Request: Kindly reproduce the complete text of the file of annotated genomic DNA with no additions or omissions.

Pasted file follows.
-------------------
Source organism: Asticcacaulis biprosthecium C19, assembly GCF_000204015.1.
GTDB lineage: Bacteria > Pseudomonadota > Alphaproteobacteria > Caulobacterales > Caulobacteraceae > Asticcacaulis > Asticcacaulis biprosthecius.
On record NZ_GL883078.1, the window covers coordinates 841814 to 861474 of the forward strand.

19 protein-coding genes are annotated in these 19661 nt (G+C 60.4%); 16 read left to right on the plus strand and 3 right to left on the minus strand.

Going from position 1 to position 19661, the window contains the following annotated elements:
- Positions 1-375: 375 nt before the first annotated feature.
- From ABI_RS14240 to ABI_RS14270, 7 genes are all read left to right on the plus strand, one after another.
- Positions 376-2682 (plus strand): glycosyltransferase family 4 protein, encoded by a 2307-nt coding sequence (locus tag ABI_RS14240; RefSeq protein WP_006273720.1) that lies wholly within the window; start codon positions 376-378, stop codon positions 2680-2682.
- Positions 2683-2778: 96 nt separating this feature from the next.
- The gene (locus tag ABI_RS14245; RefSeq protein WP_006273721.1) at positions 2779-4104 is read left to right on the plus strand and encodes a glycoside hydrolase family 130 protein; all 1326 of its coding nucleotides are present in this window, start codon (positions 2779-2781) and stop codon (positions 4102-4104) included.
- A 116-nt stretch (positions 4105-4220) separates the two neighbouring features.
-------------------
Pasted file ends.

Source organism: Asticcacaulis biprosthecium C19, assembly GCF_000204015.1.
GTDB lineage: Bacteria > Pseudomonadota > Alphaproteobacteria > Caulobacterales > Caulobacteraceae > Asticcacaulis > Asticcacaulis biprosthecius.
On record NZ_GL883078.1, the window covers coordinates 841814 to 861474 of the forward strand.

19 protein-coding genes are annotated in these 19661 nt (G+C 60.4%); 16 read left to right on the plus strand and 3 right to left on the minus strand.

Going from position 1 to position 19661, the window contains the following annotated elements:
- Positions 1-375: 375 nt before the first annotated feature.
- From ABI_RS14240 to ABI_RS14270, 7 genes are all read left to right on the plus strand, one after another.
- Positions 376-2682 (plus strand): glycosyltransferase family 4 protein, encoded by a 2307-nt coding sequence (locus tag ABI_RS14240; RefSeq protein WP_006273720.1) that lies wholly within the window; start codon positions 376-378, stop codon positions 2680-2682.
- Positions 2683-2778: 96 nt separating this feature from the next.
- The gene (locus tag ABI_RS14245; RefSeq protein WP_006273721.1) at positions 2779-4104 is read left to right on the plus strand and encodes a glycoside hydrolase family 130 protein; all 1326 of its coding nucleotides are present in this window, start codon (positions 2779-2781) and stop codon (positions 4102-4104) included.
- A 116-nt stretch (positions 4105-4220) separates the two neighbouring features.